With eyes on the Atlantic, grocers brace for Hurricane Florence
Retailers play a key role in their communities before, during and after natural disasters.
All eyes are on the Eastern Seaboard this week as Hurricane Florence is set to pummel the eastern U.S., with experts expecting it to make landfall in the Carolinas by Thursday or Friday.
Residents in the path of the hurricane will, at minimum, face inconveniences due to heavy rains, possible power outages and road closures. In a worst-case scenario, the hurricane could wreak havoc comparable to Hurricane Harvey, which tore through Houston a year ago.
Grocery stores are a central part of a community, especially amid natural disasters. Grocers supply much-needed goods ahead of extreme weather conditions, and in their wake, functional grocery stores are essential to recovery efforts as communities seek a return to normalcy. They often also play a key role in delivering food and water to emergency responders and evacuees.
"One of the things that we have to deal with as emergency managers is meeting all the needs of survivors," said David Merrick, director of the Emergency Management and Homeland Security Program at Florida State University. "At the top of that list is always going to be water, shelter and food."
Food Lion has been preparing to implement its hurricane preparedness plans in anticipation of Hurricane Florence for a few days now. Benny Smith, manager of media and community relations for Food Lion, told Food Dive in an email that the company is providing additional shipments of water, batteries and other items to its stores in potentially affected areas to ensure product availability and minimize any impact from the hurricane.
"We continue to carefully monitor the storm and are ensuring our shelves are stocked with essential items customers may need during this time, including working closely with our vendor partners to ensure products are available and restocked," Smith said.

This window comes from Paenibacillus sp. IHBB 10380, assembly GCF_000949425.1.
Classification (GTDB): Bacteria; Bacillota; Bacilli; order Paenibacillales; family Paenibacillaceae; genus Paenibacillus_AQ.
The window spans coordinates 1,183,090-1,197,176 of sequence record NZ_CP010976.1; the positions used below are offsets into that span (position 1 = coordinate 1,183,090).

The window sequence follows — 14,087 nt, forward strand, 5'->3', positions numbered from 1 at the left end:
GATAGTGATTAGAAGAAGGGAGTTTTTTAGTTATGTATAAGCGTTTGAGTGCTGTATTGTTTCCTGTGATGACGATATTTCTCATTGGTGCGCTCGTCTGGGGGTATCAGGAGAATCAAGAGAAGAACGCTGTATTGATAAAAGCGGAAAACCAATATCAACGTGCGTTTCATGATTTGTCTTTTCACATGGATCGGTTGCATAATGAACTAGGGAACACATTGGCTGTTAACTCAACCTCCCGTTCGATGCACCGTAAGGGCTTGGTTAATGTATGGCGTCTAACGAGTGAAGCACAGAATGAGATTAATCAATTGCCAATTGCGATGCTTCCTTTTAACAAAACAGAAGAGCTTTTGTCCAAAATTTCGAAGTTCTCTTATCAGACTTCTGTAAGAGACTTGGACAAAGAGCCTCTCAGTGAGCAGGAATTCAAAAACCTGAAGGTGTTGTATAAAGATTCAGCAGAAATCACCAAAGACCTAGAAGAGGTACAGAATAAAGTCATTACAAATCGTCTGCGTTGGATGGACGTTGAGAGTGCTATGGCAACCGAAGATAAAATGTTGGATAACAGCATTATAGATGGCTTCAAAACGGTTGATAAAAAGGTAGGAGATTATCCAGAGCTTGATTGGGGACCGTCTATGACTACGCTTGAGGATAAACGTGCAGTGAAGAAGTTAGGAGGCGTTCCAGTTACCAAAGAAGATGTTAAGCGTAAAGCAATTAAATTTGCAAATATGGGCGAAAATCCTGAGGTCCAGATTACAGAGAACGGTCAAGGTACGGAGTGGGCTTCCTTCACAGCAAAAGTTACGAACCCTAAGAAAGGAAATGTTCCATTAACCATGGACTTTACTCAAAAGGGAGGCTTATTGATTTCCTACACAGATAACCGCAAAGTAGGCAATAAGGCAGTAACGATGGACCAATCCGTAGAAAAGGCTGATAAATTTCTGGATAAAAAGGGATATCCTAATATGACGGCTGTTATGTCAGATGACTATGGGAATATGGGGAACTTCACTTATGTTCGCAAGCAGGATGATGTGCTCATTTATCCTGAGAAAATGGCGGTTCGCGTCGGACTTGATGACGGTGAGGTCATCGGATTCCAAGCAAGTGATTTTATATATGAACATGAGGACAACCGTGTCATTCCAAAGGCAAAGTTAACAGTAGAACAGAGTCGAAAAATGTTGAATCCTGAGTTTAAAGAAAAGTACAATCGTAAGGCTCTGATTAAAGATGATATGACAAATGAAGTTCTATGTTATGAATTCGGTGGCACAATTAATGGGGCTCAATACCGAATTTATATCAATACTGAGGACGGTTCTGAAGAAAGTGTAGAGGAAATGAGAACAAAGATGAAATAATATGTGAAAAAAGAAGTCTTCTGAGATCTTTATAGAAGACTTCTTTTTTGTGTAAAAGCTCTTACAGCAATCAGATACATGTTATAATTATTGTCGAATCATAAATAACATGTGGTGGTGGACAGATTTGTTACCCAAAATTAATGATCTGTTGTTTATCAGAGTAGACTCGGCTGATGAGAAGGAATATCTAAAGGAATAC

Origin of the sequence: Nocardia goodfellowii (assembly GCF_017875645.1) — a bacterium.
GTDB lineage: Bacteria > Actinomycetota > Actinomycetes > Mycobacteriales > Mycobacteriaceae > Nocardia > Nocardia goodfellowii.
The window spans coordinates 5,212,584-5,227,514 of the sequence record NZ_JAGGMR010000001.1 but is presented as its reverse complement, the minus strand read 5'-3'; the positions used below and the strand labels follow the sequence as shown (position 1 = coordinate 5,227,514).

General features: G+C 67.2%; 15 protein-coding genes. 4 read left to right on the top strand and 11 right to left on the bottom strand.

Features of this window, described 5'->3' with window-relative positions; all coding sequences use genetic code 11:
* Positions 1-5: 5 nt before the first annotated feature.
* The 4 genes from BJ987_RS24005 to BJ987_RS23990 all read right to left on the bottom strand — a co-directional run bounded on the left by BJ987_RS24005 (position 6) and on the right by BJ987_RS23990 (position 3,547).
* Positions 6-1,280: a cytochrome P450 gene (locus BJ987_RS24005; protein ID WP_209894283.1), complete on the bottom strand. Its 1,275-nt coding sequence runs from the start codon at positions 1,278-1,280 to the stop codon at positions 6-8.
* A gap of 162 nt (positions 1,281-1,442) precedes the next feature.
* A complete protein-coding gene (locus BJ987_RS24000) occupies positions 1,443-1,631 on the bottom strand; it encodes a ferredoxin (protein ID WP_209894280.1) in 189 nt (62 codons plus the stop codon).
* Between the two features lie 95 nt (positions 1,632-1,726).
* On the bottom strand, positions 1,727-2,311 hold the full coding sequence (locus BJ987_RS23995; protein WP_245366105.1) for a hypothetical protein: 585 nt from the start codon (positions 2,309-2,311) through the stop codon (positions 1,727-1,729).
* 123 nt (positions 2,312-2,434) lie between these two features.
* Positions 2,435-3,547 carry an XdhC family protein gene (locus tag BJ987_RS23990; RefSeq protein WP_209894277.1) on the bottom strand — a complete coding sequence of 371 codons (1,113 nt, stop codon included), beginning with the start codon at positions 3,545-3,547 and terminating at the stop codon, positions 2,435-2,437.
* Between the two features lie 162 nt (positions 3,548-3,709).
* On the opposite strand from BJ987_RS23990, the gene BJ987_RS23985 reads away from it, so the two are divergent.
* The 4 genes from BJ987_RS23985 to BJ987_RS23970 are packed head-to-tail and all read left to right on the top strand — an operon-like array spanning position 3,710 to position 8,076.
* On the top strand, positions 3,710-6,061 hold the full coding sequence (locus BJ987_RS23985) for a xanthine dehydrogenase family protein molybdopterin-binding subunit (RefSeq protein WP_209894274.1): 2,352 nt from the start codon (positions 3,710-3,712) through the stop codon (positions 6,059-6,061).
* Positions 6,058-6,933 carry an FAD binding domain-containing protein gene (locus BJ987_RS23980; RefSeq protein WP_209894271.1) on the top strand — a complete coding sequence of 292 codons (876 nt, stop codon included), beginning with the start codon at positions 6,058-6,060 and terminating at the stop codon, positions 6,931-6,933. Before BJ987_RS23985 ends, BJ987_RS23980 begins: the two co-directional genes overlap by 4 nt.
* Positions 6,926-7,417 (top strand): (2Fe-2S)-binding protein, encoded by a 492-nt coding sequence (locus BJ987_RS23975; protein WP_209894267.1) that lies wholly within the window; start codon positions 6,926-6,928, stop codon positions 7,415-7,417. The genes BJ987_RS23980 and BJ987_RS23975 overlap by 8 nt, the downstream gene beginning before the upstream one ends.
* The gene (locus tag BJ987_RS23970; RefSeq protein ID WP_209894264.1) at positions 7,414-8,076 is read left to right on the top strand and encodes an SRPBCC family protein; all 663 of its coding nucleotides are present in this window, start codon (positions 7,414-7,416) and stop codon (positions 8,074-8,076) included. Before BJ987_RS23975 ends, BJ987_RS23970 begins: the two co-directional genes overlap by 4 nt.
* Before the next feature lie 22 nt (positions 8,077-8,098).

According to Smith, when customers stock up ahead of a hurricane, essential items usually include bread, ice, canned meat, water, charcoal and batteries.
Other retailers are taking similar steps. Target, which operates 130 stores in the path of Hurricane Florence, said it has identified its 1,500 most in-demand items during the storm period and shipped extra provisions.
"This week alone, we've shipped more than 1 million bottles of water, along with food, flashlights, batteries, phone chargers, cleaning supplies and more," the retailer noted in a statement. "As guests stock up, we know some of these items are selling out, but we’re working around the clock to restock them as long as we safely can."
Industry efforts give grocers a boost
Earlier this week, the Food Marketing Institute sent out crisis guidelines to its members, which include independent grocers, national grocery chains and wholesalers. Doug Baker, vice president of industry relations for FMI, said most of its members began preparing the moment they got notification of a hurricane, but during times like this, companies appreciate additional guidance to ensure nothing is forgotten.
Retailers have a long list of considerations ahead of a natural disaster. According to Baker, stores need to identify a crisis management leader and consider how to pay employees through the crisis. Some larger chains may need to bring employees in from another area to help get their stores up and running again once recovery begins. It is also important for grocers to work with their state to determine what type of emergency declaration is in place.
"There is a litany of things they need to be going through right now," Baker said.
"One of the things that we have to deal with as emergency managers is meeting all the needs of survivors. At the top of that list is always going to be water, shelter and food."
Director of the Emergency Management and Homeland Security Program, Florida State University
Greg Ferrara, executive vice president for the National Grocers Association, said that having a proper plan in place makes preparing for a storm, and recovering after a storm, much more efficient and orderly for grocers.